Literally EVERYTHING you want to do requires reading. Want to change the radio station? You have to press the entertainment button, then scroll through stations on the screen. Want to open the sunroof? Again, go through the menu, drag the slider to the desired opening. Same goes for air conditioning, lighting, navigation, anything and everything.

My problem with this is the screen has no knobs or widgets to feel for, click through or press. Everything requires the driver to read and search for with their eyes. The screen does everything it can to keep your eyes off the road. Pair that and the massive range indicator on the instrumentation cluster, with the colossal orange needle that records your instant electric consumption, and there are a heck of a lot of shouty bits of data all competing for your attention when it should be squarely focused on the bend ahead... Tesla, if you're reading this – give us a call. We have some ideas.


Speaking of fit..... The Tesla S has no tunnel running through the car for the drive shaft – that's done digitally, so there's no big hump inside. Since the motor is about the size of a watermelon, there's a trunk up front – a frunk, as we call it, and the lack of a gas tank means a huge, deep trunk in the rear too. On my journey, the Tesla S held me, the missus, a brother-in-law, four bags, CCC's mascot Monkee, tools, and two glorious carbon fiber road bikes - all without a roof rack. Should we have found hitchhikers en route, the Tesla would have obliged with two jump seats that fold out from where the gas tank would traditionally be. Seven seats in all. Amazing.


As the interior makes up for the exterior, the drive makes up for the instrumentation. First off, the Tesla Model S is fast. F#*$ing fast. While 5.4 to 60 doesn't sound all supercarish, it definitely feels it. The nature of an electro drive train is quite different than that of its combustion cousin. There's only one gear, so you don't experience that moment to catch your breath as you row up the gears. There's also no powerband to speak of. Electric motors produce all their torque at every RPM, so on the graph, it' just a straight line pointing to the top right corner. No curves, like in the petrosexual world. This means acceleration comes on hard right off the line and keeps its fury up for as long as you're brave enough to keep your foot on the accelerator. The power never lets up. It's disorientating.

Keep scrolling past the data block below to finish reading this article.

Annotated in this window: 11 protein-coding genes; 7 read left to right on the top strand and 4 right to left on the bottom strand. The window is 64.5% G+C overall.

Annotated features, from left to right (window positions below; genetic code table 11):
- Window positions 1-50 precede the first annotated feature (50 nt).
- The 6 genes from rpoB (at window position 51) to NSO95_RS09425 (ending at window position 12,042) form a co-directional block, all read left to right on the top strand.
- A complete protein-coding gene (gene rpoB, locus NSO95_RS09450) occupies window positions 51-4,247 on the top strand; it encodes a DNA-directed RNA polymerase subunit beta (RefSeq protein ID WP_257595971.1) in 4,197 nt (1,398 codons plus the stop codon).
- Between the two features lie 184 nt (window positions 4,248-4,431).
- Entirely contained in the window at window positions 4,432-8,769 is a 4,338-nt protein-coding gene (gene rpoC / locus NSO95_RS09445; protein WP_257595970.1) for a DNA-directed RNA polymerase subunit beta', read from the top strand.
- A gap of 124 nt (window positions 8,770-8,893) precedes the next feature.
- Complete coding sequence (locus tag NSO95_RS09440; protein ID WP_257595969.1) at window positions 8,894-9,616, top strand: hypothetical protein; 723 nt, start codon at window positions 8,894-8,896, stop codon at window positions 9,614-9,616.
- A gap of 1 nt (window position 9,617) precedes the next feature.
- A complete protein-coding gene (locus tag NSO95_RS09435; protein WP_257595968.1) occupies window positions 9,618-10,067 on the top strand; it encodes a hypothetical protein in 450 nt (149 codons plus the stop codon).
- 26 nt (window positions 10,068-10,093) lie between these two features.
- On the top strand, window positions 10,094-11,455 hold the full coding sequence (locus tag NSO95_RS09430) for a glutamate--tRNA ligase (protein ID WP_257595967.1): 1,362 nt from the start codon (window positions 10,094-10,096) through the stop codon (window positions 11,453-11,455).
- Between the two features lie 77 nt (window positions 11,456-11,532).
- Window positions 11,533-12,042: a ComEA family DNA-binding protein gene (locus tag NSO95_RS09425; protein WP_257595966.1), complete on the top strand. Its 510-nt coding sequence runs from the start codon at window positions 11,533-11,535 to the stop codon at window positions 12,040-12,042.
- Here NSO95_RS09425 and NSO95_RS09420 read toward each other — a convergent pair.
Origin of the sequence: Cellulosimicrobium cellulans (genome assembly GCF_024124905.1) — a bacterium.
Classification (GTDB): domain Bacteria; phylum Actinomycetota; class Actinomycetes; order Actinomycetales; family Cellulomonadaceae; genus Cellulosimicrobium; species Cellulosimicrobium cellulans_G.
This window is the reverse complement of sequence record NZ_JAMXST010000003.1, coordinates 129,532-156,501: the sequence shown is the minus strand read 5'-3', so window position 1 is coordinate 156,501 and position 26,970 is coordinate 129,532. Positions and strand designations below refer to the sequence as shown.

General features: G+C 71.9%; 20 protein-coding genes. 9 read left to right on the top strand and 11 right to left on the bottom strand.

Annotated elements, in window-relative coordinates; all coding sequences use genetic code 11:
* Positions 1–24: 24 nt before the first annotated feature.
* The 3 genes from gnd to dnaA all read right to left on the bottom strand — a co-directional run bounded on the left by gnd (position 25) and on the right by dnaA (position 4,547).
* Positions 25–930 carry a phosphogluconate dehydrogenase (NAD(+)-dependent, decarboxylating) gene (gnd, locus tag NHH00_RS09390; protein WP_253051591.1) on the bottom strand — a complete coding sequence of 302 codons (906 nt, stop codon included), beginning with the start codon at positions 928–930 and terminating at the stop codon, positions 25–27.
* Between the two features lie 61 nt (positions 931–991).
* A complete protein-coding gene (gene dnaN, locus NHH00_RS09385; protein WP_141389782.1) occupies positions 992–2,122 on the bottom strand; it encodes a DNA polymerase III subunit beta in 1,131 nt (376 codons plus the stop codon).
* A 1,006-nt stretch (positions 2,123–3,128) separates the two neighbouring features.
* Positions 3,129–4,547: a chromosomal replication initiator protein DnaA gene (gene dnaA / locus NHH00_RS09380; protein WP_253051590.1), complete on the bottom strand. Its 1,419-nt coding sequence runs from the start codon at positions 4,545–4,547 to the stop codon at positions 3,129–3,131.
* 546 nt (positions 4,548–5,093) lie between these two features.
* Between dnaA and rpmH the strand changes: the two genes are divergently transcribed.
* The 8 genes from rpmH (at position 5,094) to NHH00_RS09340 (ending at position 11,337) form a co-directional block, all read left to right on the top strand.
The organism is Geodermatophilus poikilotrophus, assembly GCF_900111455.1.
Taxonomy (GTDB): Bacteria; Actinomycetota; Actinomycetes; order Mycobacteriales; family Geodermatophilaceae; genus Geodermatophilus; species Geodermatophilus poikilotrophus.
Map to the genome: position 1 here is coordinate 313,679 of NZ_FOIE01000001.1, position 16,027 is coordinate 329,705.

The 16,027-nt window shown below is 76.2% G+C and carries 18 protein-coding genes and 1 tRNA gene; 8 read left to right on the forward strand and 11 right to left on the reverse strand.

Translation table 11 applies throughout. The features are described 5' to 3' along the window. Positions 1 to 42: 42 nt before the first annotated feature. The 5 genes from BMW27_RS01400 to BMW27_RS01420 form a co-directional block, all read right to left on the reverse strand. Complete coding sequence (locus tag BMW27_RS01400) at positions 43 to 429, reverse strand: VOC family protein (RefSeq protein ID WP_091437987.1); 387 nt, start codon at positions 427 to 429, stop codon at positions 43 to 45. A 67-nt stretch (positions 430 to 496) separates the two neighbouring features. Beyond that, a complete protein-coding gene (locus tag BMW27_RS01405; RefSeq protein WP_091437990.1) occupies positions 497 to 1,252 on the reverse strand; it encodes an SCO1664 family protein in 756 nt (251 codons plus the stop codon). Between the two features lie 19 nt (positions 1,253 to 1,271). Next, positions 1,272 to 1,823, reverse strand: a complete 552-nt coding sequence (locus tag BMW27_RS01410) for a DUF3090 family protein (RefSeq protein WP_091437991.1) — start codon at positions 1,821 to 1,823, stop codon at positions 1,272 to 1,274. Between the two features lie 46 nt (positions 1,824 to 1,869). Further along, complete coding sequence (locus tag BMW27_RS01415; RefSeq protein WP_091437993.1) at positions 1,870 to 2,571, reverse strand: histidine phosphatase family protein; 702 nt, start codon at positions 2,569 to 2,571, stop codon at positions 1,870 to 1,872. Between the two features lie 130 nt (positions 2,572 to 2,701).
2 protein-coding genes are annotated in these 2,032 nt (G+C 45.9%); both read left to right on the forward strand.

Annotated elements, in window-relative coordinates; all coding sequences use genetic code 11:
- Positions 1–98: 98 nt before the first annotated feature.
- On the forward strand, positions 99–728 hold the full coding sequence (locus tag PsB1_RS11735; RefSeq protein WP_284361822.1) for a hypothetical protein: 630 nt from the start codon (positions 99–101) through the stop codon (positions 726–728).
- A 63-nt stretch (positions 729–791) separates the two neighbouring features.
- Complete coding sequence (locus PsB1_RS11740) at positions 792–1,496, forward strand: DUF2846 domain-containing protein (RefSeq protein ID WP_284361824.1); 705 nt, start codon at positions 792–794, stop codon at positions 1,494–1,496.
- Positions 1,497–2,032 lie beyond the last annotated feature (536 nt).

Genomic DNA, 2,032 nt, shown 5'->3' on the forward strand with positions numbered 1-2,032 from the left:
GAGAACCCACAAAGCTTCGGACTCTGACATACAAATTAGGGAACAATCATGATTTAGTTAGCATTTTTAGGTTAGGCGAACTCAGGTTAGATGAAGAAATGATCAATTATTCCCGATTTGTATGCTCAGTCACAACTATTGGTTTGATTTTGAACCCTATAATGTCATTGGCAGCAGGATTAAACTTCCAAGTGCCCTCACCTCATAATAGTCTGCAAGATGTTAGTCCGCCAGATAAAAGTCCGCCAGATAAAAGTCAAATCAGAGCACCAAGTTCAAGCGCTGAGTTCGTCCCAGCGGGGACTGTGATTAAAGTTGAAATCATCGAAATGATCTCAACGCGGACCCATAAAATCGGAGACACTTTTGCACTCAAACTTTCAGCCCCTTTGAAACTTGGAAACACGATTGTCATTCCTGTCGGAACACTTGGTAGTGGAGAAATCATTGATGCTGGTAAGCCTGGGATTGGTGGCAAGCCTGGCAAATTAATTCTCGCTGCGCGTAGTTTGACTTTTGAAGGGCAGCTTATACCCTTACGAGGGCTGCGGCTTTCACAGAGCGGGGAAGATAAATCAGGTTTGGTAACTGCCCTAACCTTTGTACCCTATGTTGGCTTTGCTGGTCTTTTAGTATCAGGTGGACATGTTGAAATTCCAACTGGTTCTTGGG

But I think the most impressive part of the S is its chassis. For Tesla's first crack at building a car, it's astonishing, actually. The S has the same crisp feel and communication you get from a BMW M5. You can feel the weight, but it never overwhelms the drive. To see exactly what's what, I brought the S through some upstate switchbacks over notable elevation changes. Full disclosure: for almost all of the ride, I was carrying hand-cuff worth speed. But the Tesla handled it beautifully. At any obnoxious velocity, you can still bring the front of the car to the apex of the corner with confidence. The rear offers as much drive as it does traction and is happy to push the Tesla through any bend. Letting off the gas fires up the regenerative breaking to create a few more electrons for your mission. It's akin to heavy engine breaking or squeezing on the brakes hard. By just modulating on and off the accelerator and not using the brake, you can control the balance of the car, the turning radius, and traction. The suspension compliments the ride by keeping the cabin relatively flat with minimal roll to instill confidence while steamrolling the bumps into an iron-fresh flat surface. It's racy, and it's fantastic.